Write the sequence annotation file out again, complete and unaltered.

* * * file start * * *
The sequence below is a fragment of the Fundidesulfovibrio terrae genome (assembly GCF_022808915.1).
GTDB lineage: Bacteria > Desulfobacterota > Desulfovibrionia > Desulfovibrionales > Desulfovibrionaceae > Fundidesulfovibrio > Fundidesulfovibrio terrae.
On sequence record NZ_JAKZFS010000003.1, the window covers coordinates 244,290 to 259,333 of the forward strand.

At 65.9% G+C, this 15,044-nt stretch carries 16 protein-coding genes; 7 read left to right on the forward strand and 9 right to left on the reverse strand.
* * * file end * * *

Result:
The sequence below is a fragment of the Fundidesulfovibrio terrae genome (assembly GCF_022808915.1).
GTDB lineage: Bacteria > Desulfobacterota > Desulfovibrionia > Desulfovibrionales > Desulfovibrionaceae > Fundidesulfovibrio > Fundidesulfovibrio terrae.
On sequence record NZ_JAKZFS010000003.1, the window covers coordinates 244,290 to 259,333 of the forward strand.

At 65.9% G+C, this 15,044-nt stretch carries 16 protein-coding genes; 7 read left to right on the forward strand and 9 right to left on the reverse strand.